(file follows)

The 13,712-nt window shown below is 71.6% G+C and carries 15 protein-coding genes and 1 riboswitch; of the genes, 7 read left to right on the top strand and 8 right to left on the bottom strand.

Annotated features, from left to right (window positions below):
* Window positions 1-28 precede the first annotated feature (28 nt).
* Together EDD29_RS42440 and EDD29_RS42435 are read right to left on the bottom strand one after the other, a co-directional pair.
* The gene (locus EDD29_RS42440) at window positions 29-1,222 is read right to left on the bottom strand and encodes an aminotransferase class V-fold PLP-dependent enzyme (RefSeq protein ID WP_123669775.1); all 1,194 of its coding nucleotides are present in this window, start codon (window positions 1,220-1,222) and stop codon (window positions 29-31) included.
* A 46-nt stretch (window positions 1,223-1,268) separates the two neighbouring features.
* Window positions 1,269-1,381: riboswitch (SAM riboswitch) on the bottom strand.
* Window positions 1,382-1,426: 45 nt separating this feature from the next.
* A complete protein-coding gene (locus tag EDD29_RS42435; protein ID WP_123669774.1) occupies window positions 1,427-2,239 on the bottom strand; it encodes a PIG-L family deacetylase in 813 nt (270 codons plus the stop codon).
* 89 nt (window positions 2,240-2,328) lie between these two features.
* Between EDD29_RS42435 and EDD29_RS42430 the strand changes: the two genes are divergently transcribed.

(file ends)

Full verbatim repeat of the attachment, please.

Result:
The 13,712-nt window shown below is 71.6% G+C and carries 15 protein-coding genes and 1 riboswitch; of the genes, 7 read left to right on the top strand and 8 right to left on the bottom strand.

Annotated features, from left to right (window positions below):
* Window positions 1-28 precede the first annotated feature (28 nt).
* Together EDD29_RS42440 and EDD29_RS42435 are read right to left on the bottom strand one after the other, a co-directional pair.
* The gene (locus EDD29_RS42440) at window positions 29-1,222 is read right to left on the bottom strand and encodes an aminotransferase class V-fold PLP-dependent enzyme (RefSeq protein ID WP_123669775.1); all 1,194 of its coding nucleotides are present in this window, start codon (window positions 1,220-1,222) and stop codon (window positions 29-31) included.
* A 46-nt stretch (window positions 1,223-1,268) separates the two neighbouring features.
* Window positions 1,269-1,381: riboswitch (SAM riboswitch) on the bottom strand.
* Window positions 1,382-1,426: 45 nt separating this feature from the next.
* A complete protein-coding gene (locus tag EDD29_RS42435; protein ID WP_123669774.1) occupies window positions 1,427-2,239 on the bottom strand; it encodes a PIG-L family deacetylase in 813 nt (270 codons plus the stop codon).
* 89 nt (window positions 2,240-2,328) lie between these two features.
* Between EDD29_RS42435 and EDD29_RS42430 the strand changes: the two genes are divergently transcribed.